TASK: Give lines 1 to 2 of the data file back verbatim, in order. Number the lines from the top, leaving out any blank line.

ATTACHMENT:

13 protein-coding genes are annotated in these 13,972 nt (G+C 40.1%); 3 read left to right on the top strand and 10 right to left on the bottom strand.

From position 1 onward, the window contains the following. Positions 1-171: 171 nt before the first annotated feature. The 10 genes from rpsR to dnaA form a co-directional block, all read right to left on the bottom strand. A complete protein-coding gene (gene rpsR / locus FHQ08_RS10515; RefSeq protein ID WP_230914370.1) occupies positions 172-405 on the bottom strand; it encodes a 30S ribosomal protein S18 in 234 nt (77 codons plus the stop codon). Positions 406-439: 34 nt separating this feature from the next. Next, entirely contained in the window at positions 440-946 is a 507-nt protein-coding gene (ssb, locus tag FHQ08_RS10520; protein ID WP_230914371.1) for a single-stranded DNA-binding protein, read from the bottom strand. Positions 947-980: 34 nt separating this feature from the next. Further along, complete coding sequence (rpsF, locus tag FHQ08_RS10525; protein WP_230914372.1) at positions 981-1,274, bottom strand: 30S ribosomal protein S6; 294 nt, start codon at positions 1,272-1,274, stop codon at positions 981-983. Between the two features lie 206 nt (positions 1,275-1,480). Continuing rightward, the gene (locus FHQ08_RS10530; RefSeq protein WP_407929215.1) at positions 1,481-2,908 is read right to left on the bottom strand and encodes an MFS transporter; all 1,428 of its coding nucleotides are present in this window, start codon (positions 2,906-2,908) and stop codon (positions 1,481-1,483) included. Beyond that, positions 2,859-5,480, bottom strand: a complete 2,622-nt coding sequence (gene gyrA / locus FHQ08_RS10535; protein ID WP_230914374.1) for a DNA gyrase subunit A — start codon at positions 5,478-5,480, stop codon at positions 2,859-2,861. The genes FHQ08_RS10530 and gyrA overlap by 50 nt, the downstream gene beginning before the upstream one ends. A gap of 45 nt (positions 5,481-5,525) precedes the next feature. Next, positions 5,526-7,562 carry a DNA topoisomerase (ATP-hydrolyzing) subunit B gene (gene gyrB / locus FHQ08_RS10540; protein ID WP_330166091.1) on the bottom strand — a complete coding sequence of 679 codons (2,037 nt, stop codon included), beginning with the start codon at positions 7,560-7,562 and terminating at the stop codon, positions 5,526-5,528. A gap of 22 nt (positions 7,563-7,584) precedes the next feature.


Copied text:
13 protein-coding genes are annotated in these 13,972 nt (G+C 40.1%); 3 read left to right on the top strand and 10 right to left on the bottom strand.

From position 1 onward, the window contains the following. Positions 1-171: 171 nt before the first annotated feature. The 10 genes from rpsR to dnaA form a co-directional block, all read right to left on the bottom strand. A complete protein-coding gene (gene rpsR / locus FHQ08_RS10515; RefSeq protein ID WP_230914370.1) occupies positions 172-405 on the bottom strand; it encodes a 30S ribosomal protein S18 in 234 nt (77 codons plus the stop codon). Positions 406-439: 34 nt separating this feature from the next. Next, entirely contained in the window at positions 440-946 is a 507-nt protein-coding gene (ssb, locus tag FHQ08_RS10520; protein ID WP_230914371.1) for a single-stranded DNA-binding protein, read from the bottom strand. Positions 947-980: 34 nt separating this feature from the next. Further along, complete coding sequence (rpsF, locus tag FHQ08_RS10525; protein WP_230914372.1) at positions 981-1,274, bottom strand: 30S ribosomal protein S6; 294 nt, start codon at positions 1,272-1,274, stop codon at positions 981-983. Between the two features lie 206 nt (positions 1,275-1,480). Continuing rightward, the gene (locus FHQ08_RS10530; RefSeq protein WP_407929215.1) at positions 1,481-2,908 is read right to left on the bottom strand and encodes an MFS transporter; all 1,428 of its coding nucleotides are present in this window, start codon (positions 2,906-2,908) and stop codon (positions 1,481-1,483) included. Beyond that, positions 2,859-5,480, bottom strand: a complete 2,622-nt coding sequence (gene gyrA / locus FHQ08_RS10535; protein ID WP_230914374.1) for a DNA gyrase subunit A — start codon at positions 5,478-5,480, stop codon at positions 2,859-2,861. The genes FHQ08_RS10530 and gyrA overlap by 50 nt, the downstream gene beginning before the upstream one ends. A gap of 45 nt (positions 5,481-5,525) precedes the next feature. Next, positions 5,526-7,562 carry a DNA topoisomerase (ATP-hydrolyzing) subunit B gene (gene gyrB / locus FHQ08_RS10540; protein ID WP_330166091.1) on the bottom strand — a complete coding sequence of 679 codons (2,037 nt, stop codon included), beginning with the start codon at positions 7,560-7,562 and terminating at the stop codon, positions 5,526-5,528. A gap of 22 nt (positions 7,563-7,584) precedes the next feature.